Today as all Fridays (although we’ll take a break to bring you some Christmas specials during the festive period) I bring you a guest author. This time is a classic that I think most of us will be familiar with (and especially with her characters): Beatrix Potter.
There is plenty of information about her on the internet. I leave you a short biography and links to more information about her and her works.
Helen Beatrix Potter was born on the 28th July 1866 in London (South Kensington). Both her grandparents had been industrialists in the cotton business (in the Manchester area) and her parents were quite wealthy and followers of the Unitarian faith. Her father was a barrister and amateur photographer and her mother enjoyed embroidery and drawing. They were both interested in the arts and encouraged Beatrix and her younger brother, Walter Bertram, in the pursuit of their artistic interests. She was educated at home by private governesses, and she and her brother spent time studying, drawing and taking art lessons and observing and playing with their pet animals. The best know of her governesses, Annie Moore, taught her German and was only 3 years older than her, becoming also her companion. They corresponded throughout the years and Beatrix sent her children (particularly Noel, who was often ill as a child) illustrated letters and tales to keep them entertained. Many of these letters would later become some of her best known children’s books. Her family used to go on holidays to the countryside, often visiting Scotland (Perthshire) and later the Lake District. She developed a love for the area and for the countryside, well reflected in her best known works.
She studied art privately and took exams, although preferred to develop her own style and favoured watercolours. She did illustrations of animals, insects, fossils and fungi, and one of her articles on fungi reproduction was presented to the Royal Society, but due to being an amateur (and also a woman) her findings were ignored. She had some success illustrating cards, and after encouragement she published privately the illustrated The Tale of Peter Rabbit (1901) that was published by Frederick Warne & Co a year later as a small three-colour illustrated book. She became engaged (unofficially, as her parents disapproved) to Norman Warne, her editor, in 1905, but he died suddenly of leukemia.
Despite this loss and from the proceeds of her books and a legacy from an aunt she bought Hill Top Farm in Near Sawrey, a small village in the Lake District, near Ambleside, in the same year. Over the following decades she bought a number of farms nearby, as she had become interested in conservationism and become friendly with one of the founders of the National Trust, Canon Hardwicke Rawnsley.
She continued to write and illustrate children stories for Warne & Co and as early as 1903 she made and patented a Peter Rabbit doll and followed with many other related items (you will find all kind of merchandise related to her stories and characters, from pottery, bedding, dolls…).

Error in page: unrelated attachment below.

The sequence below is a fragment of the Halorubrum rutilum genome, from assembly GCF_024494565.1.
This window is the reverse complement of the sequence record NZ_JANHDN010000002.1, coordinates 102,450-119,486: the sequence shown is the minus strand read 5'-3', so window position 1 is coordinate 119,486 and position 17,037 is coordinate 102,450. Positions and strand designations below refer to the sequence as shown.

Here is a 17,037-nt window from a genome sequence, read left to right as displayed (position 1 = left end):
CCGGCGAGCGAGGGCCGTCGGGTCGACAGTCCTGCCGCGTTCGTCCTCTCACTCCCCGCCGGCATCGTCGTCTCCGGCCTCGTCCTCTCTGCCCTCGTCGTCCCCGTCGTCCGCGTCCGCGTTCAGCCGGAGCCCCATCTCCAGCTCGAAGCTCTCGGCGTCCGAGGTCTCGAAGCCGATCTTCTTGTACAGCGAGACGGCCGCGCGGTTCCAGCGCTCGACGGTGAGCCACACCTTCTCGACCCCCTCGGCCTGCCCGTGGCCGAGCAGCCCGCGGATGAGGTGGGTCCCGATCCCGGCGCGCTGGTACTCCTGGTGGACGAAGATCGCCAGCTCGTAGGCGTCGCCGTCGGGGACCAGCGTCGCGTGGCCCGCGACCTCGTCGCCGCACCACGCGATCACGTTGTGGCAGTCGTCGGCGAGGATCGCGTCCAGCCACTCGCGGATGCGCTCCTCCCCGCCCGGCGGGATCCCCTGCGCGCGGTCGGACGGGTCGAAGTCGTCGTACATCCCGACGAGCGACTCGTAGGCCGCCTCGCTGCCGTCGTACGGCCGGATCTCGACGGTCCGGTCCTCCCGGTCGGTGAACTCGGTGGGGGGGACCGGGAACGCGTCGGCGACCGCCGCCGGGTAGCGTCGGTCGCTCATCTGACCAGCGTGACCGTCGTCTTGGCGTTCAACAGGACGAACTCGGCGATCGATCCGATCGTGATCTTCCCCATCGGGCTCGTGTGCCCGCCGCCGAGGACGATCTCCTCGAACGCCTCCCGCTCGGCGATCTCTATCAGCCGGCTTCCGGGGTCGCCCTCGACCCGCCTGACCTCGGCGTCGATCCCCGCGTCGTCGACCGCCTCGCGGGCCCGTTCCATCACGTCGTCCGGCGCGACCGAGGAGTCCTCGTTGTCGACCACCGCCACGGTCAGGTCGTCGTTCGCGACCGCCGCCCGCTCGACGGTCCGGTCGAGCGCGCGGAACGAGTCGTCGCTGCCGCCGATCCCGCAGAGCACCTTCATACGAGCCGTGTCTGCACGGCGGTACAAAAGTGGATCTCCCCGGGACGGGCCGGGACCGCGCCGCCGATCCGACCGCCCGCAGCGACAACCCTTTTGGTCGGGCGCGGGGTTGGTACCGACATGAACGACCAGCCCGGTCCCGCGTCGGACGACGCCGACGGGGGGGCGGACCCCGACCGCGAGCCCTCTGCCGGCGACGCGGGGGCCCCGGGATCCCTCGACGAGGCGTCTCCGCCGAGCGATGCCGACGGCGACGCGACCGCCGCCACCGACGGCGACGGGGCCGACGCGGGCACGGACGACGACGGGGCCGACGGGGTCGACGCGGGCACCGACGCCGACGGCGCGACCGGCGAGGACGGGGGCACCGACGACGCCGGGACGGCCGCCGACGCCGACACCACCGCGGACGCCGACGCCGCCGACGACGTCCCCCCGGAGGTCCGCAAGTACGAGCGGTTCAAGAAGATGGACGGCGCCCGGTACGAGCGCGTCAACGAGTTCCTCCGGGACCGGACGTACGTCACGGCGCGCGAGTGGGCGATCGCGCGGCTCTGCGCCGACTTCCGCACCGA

In 1913, aged 47, she married William Heelis, a local solicitor. She became a celebrated breeder of Herdwick sheep and died on 22nd December 1943 at her home near Sawrey, aged 77, leaving most of her property to the National Trust (and that included her flock of Herdwick sheep). To her credit is the preservation of much of the land that is now the Lake District National Park.
There have been a number of adaptations of her books, to songs, films, ballets, and there are also movies about her own life, like Miss Potter (2006, Dir: Chris Noonan, with Renée Zellweger and Ewan McGregor).
Gorgeous website (it includes information on visits to the World of Beatrix Potter in the Lake District):
The Beatrix Potter society:
The page of the Beatrix Potter Gallery in the National Trust:
Very appropriately ‘Visit Cumbria’ dedicates a page to Beatrix Potter:
She also has a page at the Victoria and AlbertMuseum website:
Their biography is also very good and has excellent photographs:
Beatrix Potter’s Garden in Perthshire:
Her page at the Tate:
Beatrix Potter in You Tube:
It seems the Japanese also love Potter:
Her house is now Grade II listed building:
Her page in IMDB (movies and cartoons based on her stories and some about her):
This is the author’s page in Amazon. I suspect that due to the illustrations the books are not free on this site although some are very cheap.
Free books by Beatrix Potter in Project Guttenberg (there are 25 including two in audio format):
Here in e-pubbud:
Many thanks for reading, and if you’ve enjoyed it, don’t forget to like, share, comment, and of course CLICK!
And as preparation and winding down for Christmas, from next week I’ll be reviewing and reposting some of the most visited posts.
- Beatrix Potter (alloverengland.wordpress.com)
- Beatrix Potter (gardenrooms.typepad.com)
- Beatrix Potter: I love! (ednastradioto.com)
- Classics: Beatrix Potter (aliciafinnnoack.com)
- Beatrix Potter, Beloved Children’s Author (pertainingto.com)
- Beatrix Potter plaque marks her childhood home (kimbofo.typepad.com)